Author Spotlight: Maeve O’Lynn

Author Spotlight: Maeve O’Lynn

Maeve O’Lynn’s piece, ‘One and the Same Thing’, can be found in EPOCH Issue 03: Roots, available to purchase here.

Why do you write CNF, and do you explore other genres in your work?

Until quite recently, I mainly wrote short fiction and poetry with occasional experimentations in CNF. I was the recipient of a bursary from the Irish Writers Centre last year and I used this to take a class in Autofiction taught by Joanna Walsh, and this allowed me to go back and revise some of my earlier experiments and find a more confident, directional approach to take with them. I have long been very inspired by CNF / autofiction and essay collections in women’s writing, particularly work by Eavan Boland, Marguerite Duras, Angela Davis, Audre Lorde, and Bernadette Devlin. 

Did you have a piece already written when you learned about Epoch’s theme, or did you write a new piece? If so, how did you approach the theme of Roots in the creation of your work?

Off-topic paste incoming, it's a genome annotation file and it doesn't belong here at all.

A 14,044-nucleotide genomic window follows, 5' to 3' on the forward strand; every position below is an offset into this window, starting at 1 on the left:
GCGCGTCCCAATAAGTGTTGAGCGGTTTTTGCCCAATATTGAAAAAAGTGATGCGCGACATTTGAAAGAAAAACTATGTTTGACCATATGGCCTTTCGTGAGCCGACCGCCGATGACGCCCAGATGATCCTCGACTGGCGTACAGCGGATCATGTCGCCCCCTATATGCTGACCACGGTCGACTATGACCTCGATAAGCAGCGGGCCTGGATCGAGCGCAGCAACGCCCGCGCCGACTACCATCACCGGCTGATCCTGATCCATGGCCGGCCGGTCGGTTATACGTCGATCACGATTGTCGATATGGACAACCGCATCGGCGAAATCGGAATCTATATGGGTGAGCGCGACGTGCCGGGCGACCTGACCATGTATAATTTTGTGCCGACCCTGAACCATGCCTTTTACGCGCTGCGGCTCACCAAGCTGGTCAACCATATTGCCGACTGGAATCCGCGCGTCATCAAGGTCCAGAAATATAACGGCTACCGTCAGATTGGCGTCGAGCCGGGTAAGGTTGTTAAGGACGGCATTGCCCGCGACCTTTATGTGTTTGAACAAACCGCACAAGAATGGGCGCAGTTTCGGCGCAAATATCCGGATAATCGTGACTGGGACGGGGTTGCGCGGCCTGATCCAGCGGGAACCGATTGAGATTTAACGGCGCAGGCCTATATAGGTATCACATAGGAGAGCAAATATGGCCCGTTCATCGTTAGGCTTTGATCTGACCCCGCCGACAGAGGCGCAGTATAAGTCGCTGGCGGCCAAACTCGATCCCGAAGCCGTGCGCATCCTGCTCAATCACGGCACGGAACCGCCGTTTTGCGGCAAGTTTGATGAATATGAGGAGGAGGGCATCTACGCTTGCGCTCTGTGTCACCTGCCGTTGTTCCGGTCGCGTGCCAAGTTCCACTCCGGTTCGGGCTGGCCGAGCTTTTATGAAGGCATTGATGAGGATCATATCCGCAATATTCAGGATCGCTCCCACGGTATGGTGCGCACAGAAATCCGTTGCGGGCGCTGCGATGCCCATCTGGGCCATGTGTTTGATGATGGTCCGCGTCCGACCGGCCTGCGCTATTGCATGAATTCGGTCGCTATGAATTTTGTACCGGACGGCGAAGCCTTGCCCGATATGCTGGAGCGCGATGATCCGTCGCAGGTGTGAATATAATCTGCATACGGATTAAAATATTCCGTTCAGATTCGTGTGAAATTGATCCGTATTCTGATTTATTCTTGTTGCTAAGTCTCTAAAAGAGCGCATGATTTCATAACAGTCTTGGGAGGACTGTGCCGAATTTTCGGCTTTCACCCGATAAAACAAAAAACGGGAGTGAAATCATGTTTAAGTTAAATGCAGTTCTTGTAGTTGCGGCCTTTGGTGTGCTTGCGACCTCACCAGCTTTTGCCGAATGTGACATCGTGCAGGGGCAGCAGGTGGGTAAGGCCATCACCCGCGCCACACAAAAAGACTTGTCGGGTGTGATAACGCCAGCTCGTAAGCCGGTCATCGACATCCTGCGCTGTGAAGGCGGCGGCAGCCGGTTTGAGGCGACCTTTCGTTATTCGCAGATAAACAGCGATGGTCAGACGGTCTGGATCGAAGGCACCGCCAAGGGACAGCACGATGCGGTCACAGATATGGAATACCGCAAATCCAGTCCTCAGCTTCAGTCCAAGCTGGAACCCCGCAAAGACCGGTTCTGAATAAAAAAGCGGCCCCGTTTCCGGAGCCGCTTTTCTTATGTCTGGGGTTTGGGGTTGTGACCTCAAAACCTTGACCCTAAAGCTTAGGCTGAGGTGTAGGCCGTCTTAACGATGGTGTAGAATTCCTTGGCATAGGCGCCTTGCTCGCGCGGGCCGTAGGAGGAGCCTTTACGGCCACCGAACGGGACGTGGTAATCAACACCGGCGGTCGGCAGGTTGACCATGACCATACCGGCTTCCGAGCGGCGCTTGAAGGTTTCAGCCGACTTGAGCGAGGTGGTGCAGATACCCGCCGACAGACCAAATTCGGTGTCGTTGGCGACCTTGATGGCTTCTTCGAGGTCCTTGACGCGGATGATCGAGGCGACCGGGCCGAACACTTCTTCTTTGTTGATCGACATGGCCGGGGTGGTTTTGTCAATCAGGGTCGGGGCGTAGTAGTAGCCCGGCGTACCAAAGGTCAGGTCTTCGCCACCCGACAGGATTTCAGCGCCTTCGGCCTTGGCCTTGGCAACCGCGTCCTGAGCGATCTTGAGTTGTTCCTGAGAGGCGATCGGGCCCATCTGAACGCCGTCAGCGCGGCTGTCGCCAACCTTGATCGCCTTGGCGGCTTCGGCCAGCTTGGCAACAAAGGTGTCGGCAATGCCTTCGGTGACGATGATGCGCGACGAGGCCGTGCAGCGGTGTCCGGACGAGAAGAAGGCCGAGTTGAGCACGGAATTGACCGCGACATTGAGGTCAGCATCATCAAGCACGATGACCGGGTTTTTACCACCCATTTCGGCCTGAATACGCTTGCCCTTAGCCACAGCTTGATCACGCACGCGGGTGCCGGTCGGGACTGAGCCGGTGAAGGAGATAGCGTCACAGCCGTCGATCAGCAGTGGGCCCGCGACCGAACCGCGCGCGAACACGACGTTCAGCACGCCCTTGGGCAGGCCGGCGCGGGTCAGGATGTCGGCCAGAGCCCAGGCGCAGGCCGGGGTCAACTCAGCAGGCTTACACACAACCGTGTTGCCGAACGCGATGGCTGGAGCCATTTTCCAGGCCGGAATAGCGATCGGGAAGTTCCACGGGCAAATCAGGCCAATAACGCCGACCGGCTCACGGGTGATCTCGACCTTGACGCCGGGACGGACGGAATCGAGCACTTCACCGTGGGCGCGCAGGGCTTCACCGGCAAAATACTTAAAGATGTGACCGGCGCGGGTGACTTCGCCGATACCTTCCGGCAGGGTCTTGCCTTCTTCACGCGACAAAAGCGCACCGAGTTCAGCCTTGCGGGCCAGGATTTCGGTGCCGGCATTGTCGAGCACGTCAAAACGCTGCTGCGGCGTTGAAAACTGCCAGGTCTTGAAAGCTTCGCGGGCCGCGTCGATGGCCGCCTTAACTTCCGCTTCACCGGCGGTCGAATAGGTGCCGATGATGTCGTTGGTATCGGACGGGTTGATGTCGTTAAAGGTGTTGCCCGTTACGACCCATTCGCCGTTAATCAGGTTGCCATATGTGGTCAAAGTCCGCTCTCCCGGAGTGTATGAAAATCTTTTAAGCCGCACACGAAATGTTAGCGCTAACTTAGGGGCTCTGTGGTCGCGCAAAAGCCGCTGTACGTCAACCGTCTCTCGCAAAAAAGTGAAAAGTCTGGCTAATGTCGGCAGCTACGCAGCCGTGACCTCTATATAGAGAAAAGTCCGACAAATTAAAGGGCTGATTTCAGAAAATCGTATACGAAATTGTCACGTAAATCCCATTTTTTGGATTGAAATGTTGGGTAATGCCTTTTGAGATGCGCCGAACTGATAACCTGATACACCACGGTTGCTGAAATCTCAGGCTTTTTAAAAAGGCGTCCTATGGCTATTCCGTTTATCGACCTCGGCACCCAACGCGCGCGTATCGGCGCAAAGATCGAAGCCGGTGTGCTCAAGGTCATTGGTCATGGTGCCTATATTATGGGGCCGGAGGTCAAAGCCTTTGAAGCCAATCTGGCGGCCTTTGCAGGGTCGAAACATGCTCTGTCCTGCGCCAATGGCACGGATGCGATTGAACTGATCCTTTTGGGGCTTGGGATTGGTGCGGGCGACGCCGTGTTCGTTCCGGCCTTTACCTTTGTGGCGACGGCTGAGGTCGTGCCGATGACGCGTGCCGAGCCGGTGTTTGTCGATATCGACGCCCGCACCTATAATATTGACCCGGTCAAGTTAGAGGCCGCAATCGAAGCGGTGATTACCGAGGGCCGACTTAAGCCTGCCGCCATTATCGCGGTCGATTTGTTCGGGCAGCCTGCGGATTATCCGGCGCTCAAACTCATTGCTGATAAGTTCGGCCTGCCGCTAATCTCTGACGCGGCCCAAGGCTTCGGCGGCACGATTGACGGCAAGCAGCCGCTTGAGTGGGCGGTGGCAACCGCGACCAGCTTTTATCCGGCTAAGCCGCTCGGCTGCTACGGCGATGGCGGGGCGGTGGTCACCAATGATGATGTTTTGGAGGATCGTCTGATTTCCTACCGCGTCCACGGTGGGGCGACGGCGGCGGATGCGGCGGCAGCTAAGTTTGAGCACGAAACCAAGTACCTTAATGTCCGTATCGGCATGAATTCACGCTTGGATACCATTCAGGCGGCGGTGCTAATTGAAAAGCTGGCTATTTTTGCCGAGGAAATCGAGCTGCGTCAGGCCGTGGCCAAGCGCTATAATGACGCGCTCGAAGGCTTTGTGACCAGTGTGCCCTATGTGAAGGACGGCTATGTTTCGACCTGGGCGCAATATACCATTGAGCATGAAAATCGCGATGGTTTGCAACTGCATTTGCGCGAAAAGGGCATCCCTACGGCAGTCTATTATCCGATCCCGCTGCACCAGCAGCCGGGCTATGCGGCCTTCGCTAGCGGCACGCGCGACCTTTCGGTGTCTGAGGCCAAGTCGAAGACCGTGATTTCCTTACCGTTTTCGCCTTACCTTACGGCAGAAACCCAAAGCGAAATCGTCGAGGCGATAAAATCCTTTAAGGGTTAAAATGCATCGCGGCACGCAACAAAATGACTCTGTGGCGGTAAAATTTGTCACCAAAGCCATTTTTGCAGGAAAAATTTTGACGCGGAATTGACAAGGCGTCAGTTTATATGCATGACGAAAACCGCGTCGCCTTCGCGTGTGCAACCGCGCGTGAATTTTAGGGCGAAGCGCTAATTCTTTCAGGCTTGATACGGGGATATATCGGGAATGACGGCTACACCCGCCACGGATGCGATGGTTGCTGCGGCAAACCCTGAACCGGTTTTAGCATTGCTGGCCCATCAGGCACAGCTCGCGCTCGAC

My piece is about the birth of my daughter in 2019. I wrote it just a few days after she was born, while the experience of it was still clear in my mind. I already very much had the idea of family, roots, place, and belonging in my mind when I first wrote it and this was a theme I developed in the piece when I was editing it before submitting to Epoch. 

What is the biggest challenge when writing CNF?

If the work is based, however loosely, on your own lived experience, all the details are important in your memory and understanding of an event, but perhaps less so for your reader. I find it to be a balancing act between knowing which details are essential to include, which make the work immersive and immediate and speak to the reader, and which fall under the heading less is more.

What’s your favourite piece of art in your home?

A painting in oils of a boat in a quiet harbour at sunset, painted by my granny, Eileen Martin, which hangs in the hall. I see it every time I go in or out the front door and, for me, it is a reminder of the importance of creative work and women creating the space to do this work.  

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